Graduation Year


Document Type




Degree Name

Doctor of Philosophy (Ph.D.)

Degree Granting Department

Epidemiology and Biostatistics

Major Professor

Kathleen O’Rourke, Ph.D.

Committee Member

Russell S. Kirby, Ph.D.

Committee Member

Amy L. Stuart, Ph.D.

Committee Member

Alfred K. Mbah, Ph.D.

Committee Member

Jason L. Salemi, Ph.D.


air pollution, birth defects, exposure assessment, benzene, particulate matter


In the United States, approximately 3% of infants are diagnosed with a major birth defect each year. Whereas prevention efforts have led to decreases in some birth defects, the cause of approximately 70% of birth defects remains unknown. More recently, there has been increasing concern regarding exposures to environmental agents, such as air pollution during pregnancy, and the risk of birth defects. Over the past decade, there has been an increase in research studies examining the association between air pollution and birth defects. The results have been inconsistent, with some studies reporting that higher levels of exposure from the same pollutant increase the risk of birth defects, whereas others report no risk or even a decrease in risk. These inconsistencies may arise from differences in exposure assessment methods across epidemiological studies.

A comprehensive series of sensitivity analyses were conducted to evaluate the impact of different exposure estimation decisions on the adjusted measures of associations between ambient air pollution exposure and birth defects. For each of six decisions – spatial scale, spatial limit, temporal scale, temporal limit, data aggregation sequence, and weighting scheme – two alternative choices were considered, and maternal exposure to PM2.5 and benzene were estimated for each ‘sensitivity case' (unique combination of choices across all decisions). For each sensitivity case, adjusted prevalence ratios (aPRs) and 95% confidence intervals (CI) were estimated from multivariable regression models comparing each exposure quartile to the first quartile; each measure of association represented the associations between either benzene or PM2.5 and one of the birth defects under study. To then evaluate the impact of selecting alternative choices for each exposure assessment decision, three metrics were used: 1) the percent difference in the aPR point estimates between alternative choices for a specific decision (calculated for each sensitivity case pairing); 2) the percent of sensitivity cases in which the aPR 95% CIs for alternative choices for a specific decision overlapped (i.e., were not statistically significantly different); and 3) the percent of sensitivity cases in which there was agreement in the substantive conclusion of the association between exposure (pollutant) and outcome (defect), the conclusion being either statistically significant increased risk, statistically significant decreased risk, or no statistically significant difference in risk.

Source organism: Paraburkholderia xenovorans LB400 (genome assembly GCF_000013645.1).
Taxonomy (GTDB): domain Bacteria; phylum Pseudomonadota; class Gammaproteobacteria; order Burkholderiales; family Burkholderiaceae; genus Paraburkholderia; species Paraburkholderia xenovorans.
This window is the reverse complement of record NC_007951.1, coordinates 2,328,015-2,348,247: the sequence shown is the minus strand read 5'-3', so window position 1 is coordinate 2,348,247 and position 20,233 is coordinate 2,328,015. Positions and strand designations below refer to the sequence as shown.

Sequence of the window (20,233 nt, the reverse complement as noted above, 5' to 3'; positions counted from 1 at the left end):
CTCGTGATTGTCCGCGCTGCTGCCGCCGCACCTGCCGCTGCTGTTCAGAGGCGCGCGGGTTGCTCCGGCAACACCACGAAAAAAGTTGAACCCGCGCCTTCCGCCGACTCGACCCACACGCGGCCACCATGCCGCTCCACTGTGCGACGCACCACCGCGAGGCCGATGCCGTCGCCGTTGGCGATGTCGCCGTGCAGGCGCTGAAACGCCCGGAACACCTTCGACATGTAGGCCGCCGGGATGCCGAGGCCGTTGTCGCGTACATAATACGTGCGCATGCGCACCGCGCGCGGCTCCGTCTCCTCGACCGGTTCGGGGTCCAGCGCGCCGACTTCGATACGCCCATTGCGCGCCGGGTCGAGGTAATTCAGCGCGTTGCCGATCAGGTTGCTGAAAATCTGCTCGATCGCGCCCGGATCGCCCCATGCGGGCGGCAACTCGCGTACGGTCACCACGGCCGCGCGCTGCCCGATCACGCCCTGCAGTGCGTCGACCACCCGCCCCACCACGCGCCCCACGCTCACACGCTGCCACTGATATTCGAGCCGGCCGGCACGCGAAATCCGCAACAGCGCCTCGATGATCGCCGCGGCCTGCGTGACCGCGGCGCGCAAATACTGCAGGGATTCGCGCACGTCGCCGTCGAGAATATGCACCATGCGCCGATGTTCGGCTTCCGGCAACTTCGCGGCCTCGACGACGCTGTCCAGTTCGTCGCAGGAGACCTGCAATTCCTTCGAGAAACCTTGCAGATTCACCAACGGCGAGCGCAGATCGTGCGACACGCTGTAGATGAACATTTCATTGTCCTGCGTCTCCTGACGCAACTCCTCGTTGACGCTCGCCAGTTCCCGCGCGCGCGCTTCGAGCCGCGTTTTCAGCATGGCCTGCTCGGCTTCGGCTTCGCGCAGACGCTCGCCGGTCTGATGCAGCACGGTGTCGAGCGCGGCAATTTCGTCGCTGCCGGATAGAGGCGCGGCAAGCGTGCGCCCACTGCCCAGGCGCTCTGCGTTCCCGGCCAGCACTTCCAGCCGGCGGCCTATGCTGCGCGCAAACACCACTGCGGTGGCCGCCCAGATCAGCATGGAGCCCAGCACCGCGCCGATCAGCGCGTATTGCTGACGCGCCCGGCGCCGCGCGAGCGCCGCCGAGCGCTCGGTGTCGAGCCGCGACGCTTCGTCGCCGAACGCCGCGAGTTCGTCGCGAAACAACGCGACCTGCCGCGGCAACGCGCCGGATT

Second, a retrospective cohort study was conducted to investigate the association between maternal exposure to ambient benzene and PM2.5 and the risk of musculoskeletal birth defects in offspring. For both analyses, data on singleton infants born from 2000 to 2013 were obtained from the Florida Birth Defects Registry and air pollution data were obtained from the Environmental Protection Agency Air Quality System database. Exposure estimates were calculated for all birth defect cases and non-affected births during etiologically relevant time windows and multivariable regression models were used to obtain aPRs and 99% CIs comparing each quartile of exposure to the first.